Author’s Roundtable: Frederick Lee Brooke, author of “Doing Max Vinyl”


How long have you been writing?

My first writing memories are of my sister and I passing the time on long car trips writing stories longhand on pads of paper when we got tired of reading. For me the link between reading and writing has always been very close. I get the same strong feelings reading and writing, and it’s what I’m looking for, too.

Has writing always been something you wanted to do?

It has. The feeling of escaping, slipping into roles and inhabiting other people’s identities in other worlds is very addictive. I always loved achieving this state while reading. Now that I write, I find it even harder to resist.

What books or stories have you written?

My first book is called “Doing Max Vinyl.” I wrote this book part-time on nights and weekends, and on train or plane trips, while working a full-time job and also raising a family as an active father. Around the time I published “Doing Max Vinyl” as a Kindle e-book (and later on Smashwords), I gave up my full-time job. So now it’s just writing and family, and my second book should be ready in April or May of 2012. This second book is the second in the series of Annie Ogden mysteries.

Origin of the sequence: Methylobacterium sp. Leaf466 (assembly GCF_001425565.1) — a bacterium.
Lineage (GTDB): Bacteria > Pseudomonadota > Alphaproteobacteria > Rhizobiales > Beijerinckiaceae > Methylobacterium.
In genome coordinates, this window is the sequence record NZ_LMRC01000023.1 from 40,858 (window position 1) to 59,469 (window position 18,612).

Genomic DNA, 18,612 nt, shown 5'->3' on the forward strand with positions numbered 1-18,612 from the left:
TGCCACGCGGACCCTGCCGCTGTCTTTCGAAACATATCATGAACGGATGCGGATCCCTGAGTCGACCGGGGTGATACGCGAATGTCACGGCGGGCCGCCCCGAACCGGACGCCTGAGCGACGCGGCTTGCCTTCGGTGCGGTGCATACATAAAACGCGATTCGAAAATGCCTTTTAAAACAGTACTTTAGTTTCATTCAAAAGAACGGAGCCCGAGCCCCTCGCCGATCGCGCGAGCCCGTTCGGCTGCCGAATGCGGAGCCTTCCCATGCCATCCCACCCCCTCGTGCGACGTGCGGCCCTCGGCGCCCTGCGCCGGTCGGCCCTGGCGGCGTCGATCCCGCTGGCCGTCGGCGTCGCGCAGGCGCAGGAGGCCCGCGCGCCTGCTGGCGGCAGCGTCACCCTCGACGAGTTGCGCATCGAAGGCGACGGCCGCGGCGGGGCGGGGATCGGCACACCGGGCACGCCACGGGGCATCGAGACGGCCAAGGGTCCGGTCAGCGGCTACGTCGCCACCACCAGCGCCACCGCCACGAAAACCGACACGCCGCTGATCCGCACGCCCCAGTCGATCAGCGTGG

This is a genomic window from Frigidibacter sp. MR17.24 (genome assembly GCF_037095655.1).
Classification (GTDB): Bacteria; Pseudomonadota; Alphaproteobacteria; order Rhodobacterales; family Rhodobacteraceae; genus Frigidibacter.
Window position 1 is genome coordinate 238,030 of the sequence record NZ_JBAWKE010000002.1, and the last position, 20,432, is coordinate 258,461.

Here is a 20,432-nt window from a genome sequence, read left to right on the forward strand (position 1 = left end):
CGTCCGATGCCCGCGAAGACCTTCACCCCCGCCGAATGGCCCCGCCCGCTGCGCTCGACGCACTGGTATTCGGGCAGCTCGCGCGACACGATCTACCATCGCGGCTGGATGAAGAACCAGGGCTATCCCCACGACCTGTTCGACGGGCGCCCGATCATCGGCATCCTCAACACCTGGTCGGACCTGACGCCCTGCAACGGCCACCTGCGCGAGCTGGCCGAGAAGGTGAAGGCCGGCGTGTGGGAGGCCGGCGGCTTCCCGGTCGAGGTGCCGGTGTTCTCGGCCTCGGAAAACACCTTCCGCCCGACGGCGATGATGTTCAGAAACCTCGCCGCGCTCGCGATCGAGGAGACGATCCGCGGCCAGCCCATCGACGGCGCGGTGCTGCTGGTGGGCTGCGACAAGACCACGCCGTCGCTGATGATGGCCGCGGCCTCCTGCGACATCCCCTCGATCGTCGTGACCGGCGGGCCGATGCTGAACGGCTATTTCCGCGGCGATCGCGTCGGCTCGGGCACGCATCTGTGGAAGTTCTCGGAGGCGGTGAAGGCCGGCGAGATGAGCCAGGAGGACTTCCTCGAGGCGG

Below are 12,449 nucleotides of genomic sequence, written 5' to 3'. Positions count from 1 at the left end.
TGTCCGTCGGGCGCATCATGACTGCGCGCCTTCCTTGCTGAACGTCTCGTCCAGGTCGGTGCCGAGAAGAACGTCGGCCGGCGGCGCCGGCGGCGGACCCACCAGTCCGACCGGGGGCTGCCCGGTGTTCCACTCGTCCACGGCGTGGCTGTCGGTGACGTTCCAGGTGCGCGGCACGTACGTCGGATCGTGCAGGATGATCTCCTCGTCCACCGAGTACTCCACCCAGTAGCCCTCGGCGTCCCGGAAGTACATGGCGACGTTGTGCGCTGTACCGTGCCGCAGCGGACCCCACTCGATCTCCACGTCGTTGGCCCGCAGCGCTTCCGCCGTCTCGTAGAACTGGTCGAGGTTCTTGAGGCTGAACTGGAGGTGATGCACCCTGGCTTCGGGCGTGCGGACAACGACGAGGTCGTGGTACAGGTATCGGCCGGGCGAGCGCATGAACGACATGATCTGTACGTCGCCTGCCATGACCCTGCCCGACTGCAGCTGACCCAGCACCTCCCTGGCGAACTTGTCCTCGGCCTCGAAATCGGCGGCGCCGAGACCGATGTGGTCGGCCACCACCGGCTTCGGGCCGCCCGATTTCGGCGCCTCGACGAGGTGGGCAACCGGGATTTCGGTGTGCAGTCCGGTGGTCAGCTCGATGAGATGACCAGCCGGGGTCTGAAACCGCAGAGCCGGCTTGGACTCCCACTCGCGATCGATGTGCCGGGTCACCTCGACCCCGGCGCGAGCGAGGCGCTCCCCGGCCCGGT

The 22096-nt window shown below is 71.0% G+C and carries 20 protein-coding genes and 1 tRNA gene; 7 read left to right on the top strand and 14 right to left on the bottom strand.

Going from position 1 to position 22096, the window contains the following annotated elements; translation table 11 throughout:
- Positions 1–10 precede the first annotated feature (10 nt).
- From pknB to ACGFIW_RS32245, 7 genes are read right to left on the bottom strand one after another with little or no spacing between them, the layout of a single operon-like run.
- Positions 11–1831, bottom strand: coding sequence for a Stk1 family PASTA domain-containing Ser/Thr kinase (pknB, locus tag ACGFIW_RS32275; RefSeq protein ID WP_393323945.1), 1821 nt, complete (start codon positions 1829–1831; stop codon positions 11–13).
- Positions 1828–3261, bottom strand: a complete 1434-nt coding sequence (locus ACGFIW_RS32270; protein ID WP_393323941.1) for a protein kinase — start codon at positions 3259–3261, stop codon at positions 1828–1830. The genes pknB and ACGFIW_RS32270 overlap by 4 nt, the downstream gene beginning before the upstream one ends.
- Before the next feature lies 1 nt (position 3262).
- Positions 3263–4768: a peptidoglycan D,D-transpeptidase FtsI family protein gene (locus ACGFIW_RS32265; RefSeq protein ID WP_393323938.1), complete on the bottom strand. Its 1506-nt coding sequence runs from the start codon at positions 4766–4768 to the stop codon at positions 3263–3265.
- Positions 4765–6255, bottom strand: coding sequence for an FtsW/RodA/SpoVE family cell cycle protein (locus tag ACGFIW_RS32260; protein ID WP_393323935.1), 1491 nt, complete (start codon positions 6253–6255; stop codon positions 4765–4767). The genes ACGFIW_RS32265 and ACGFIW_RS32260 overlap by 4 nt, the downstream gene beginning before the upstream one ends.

I realized while writing “Doing Max Vinyl” that Annie Ogden was my most interesting character. She has just come back to Chicago from four years fighting in the U.S. Army in Iraq, and she’s drifting quite a bit, psychologically. When two of Max Vinyl’s hired thugs threaten Annie’s sister, her protective instinct kicks in, and she is given a purpose. While on her mission to destroy Max Vinyl, Annie makes important discoveries about herself. I think this book appeals especially to women who like a strong heroine, yet one who is fragile and doesn’t have all the answers.

Since “Doing Max Vinyl” takes place over the course of just five days, there wasn’t enough time to explore Annie’s psyche or for her to develop as a character. There was a natural second story hatching in my mind while I wrote “Doing Max Vinyl.” So in the second book in the Annie Ogden series, Annie has gotten her private investigator license, and she is given a very strange and difficult case to get to the bottom of. What makes it so strange and difficult is that it involves her best friend and roommate from college. This once again throws Annie into a series of psychological conflicts. However, as in “Doing Max Vinyl,” the book is also filled with humorous situations. I’m really pleased with the way the second book in the series is turning out. Just don’t ask me to reveal the title quite yet.

What are some of the hardest things you’ve had to overcome as a writer, in order to be published?

We are living in an age where anyone can self-publish cheaply and efficiently, so that is the route I have taken. Up to now “Doing Max Vinyl” has only been available electronically, but some time in March it will also be available from Create Space in paperback form.  Obviously self-publishing is fraught with danger and risks. I try to lessen the risks for myself by employing a very capable freelance editor, a cover designer and a formatter. A number of my friends have been willing to serve as beta readers, and I am extremely keen to hear their feedback, and possibly still make changes, before I will pronounce the book finished.